Having had such a good time in Northland it was time to venture back down south towards the Coromandel. But before that we ventured off into the Whangaporaoa Peninsula which sticks out, like a bit of a sore thumb, into the Hauraki Gulf.
It's a bit of a commuter belt for Auckland so doesn't have a lot of charm. However, right at the end of the peninsula we had booked an excellent B&B run by Janice and Peter, who, it turns out, used to work in the NZ Inland Revenue. So we immediately had something in common, if only something we would prefer to forget!
Our reason for being here was to visit the offshore island of Tiritiri Matangi. 80+ million years ago New Zealand split away from the super continent of Gondwana and has been on its own ever since. As a result it developed a unique flora and fauna, some of which persists to this day. Unfortunately, the coming of man, first the Maori and later Westeners, has had a devastating effect because each introduced pests and predators against which the native flora and fauna have no defences.
Today, strenuous efforts are being made to protect native wildlife and plantlife by creating sanctuaries such as Tiritiri Matangi. Access to the island is by a ferry which comes out of Auckland and drops into Whangaparaoa. Tiritiri is not only a wildlife sanctuary but also an educational resource so it was no surprise that the ferry was full of teenagers behaving as teens do. I think we both wondered what we were going to get out of this experience with the noise from 50 or so secondary pupils let loose for the day!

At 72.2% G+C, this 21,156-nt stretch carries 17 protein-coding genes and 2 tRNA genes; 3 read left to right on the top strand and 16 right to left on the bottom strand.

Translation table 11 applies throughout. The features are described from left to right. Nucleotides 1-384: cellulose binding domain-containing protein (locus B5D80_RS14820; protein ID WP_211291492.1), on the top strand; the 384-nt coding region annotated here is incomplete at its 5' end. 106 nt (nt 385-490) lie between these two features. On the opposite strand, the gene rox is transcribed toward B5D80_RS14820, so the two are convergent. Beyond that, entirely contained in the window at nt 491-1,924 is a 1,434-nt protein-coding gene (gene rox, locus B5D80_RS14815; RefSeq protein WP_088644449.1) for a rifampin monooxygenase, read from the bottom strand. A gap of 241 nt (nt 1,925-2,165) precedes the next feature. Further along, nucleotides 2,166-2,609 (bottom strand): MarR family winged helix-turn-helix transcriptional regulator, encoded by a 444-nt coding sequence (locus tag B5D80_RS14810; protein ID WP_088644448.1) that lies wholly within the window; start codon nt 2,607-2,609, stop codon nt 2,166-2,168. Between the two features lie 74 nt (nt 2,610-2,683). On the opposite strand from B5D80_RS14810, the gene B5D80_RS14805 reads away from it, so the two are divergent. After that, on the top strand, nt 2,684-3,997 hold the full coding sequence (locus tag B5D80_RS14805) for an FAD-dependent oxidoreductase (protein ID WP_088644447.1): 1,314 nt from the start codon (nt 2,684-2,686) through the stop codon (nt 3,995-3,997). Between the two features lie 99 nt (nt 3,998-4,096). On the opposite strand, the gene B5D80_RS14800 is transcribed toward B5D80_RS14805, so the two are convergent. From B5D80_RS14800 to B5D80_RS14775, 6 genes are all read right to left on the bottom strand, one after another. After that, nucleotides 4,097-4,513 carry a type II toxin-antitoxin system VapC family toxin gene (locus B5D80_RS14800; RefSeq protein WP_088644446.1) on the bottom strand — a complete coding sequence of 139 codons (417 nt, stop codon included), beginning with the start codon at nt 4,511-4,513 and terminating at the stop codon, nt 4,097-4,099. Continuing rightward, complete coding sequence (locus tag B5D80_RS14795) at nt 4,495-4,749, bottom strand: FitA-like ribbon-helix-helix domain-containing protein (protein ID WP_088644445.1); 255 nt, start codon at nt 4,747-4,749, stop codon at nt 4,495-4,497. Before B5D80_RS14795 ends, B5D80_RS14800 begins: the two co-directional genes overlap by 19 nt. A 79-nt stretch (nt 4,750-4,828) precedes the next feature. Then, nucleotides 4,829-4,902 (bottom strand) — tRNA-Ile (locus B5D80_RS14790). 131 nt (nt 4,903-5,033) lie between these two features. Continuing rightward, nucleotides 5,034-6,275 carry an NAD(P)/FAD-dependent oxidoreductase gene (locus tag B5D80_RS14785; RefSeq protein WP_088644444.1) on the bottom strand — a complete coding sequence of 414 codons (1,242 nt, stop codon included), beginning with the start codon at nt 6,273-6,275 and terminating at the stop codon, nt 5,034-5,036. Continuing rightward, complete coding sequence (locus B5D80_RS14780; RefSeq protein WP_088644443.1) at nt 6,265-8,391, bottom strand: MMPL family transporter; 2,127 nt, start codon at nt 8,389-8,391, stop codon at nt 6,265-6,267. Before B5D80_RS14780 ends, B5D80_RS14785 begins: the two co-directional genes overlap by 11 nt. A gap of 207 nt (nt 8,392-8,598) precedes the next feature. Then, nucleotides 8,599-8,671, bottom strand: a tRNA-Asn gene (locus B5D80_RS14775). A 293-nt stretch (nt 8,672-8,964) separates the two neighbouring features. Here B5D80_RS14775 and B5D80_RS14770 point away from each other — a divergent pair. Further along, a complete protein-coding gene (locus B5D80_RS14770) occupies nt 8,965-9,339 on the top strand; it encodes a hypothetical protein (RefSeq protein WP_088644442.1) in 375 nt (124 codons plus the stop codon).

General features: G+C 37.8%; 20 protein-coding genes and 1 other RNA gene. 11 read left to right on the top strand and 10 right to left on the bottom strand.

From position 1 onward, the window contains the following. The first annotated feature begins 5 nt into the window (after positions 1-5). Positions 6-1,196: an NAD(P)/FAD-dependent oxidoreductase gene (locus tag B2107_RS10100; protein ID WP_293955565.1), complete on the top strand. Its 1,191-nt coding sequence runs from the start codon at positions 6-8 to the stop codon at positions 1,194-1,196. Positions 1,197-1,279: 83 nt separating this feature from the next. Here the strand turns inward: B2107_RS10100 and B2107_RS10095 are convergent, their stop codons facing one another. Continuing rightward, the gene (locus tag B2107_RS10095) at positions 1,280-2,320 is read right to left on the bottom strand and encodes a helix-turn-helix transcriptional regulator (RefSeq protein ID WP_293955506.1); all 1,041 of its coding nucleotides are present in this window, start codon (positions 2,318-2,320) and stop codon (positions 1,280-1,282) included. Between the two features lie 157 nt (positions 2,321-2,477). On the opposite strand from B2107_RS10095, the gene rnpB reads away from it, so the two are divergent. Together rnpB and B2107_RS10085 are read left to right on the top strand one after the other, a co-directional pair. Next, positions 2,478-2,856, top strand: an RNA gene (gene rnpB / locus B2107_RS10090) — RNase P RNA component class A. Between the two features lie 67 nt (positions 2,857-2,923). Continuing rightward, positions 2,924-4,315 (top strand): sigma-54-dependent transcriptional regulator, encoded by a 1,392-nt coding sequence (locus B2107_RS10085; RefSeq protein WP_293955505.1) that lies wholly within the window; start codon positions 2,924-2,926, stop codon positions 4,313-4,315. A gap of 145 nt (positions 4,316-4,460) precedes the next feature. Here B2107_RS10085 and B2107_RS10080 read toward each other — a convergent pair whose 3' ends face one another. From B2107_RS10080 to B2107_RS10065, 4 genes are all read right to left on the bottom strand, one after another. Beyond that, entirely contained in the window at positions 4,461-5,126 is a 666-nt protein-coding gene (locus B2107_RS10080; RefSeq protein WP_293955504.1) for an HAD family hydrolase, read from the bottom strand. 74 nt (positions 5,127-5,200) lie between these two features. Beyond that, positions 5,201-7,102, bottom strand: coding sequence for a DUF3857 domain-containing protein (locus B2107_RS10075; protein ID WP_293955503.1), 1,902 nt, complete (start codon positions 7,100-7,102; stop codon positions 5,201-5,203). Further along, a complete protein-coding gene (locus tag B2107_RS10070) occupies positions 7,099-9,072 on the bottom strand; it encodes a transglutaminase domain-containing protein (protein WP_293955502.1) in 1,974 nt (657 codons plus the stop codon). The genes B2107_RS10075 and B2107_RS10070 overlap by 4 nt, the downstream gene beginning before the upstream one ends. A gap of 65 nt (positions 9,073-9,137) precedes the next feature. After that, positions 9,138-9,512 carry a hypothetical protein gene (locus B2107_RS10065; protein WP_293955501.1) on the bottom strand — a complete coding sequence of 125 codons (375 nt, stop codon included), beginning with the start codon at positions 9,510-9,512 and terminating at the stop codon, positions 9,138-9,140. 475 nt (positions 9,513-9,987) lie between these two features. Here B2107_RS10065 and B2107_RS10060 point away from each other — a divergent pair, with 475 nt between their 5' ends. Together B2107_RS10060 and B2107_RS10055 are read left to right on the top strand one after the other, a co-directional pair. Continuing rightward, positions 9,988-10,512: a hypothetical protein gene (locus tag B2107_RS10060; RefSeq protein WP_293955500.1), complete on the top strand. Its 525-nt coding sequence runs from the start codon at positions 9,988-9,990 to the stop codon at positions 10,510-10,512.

Tiritiri is mostly staffed by a wonderful group of volunteer supporters with a few full time conservation employees. The school groups were assigned to a few of the volunteers and we teamed up with Fay and Jules, both vets. Jules came from Yorkshire but emigrated 17 years ago and just found the Kiwi lifestyle to his liking. We know why!
Our guide was a young volunteer, Mikey, who in his regular job was a landscape designer. As keen as mustard he led us off on a track looking for the normally elusive North Island Kokato. These birds are more or less flightless - they glide from tree to tree but their wings are too weak to carry them upwards. As a result they have been devastated by introduced predators, such as rats. Mikey explained that more often than not you only heard their mournful cry as the birds are a bit elusive. With that three showed up in the tree above our heads and we were able to get excellent views and even note down the ring markings.
We spent the next few hours happily wandering the tracks seeing Bellbird, Takahe, Parakeet, Whitehead, Stitchbird, North Island Saddleback, Tui and a great sighting of a Morepork - an owl with a call which is supposed to sound like 'more-pork' though I think that's a bit fanciful myself. We also saw the Kereru or New Zealand Pigeon which may not sound very exciting but Mikey explained how important this vulnerable bird is. It's a very large pigeon and as such has a large gape (mouth to you or I). Because of this it is the only disperser of large fruits from some of the native trees (at least 10 according to Mikey) and if the pigeon was to disappear so too would the trees. It's a fragile world out there..
Tiritiri proved to be a sort of magical place for us. Fantastic regenerating forest and bush, and a thriving avifauna. In fact, so succesful has it been that birds are now taken from the island to repopulate other areas of NZ. And all within a 45 minute ferry ride of Auckland. Sometimes conservation can work and it was great to see it at first hand.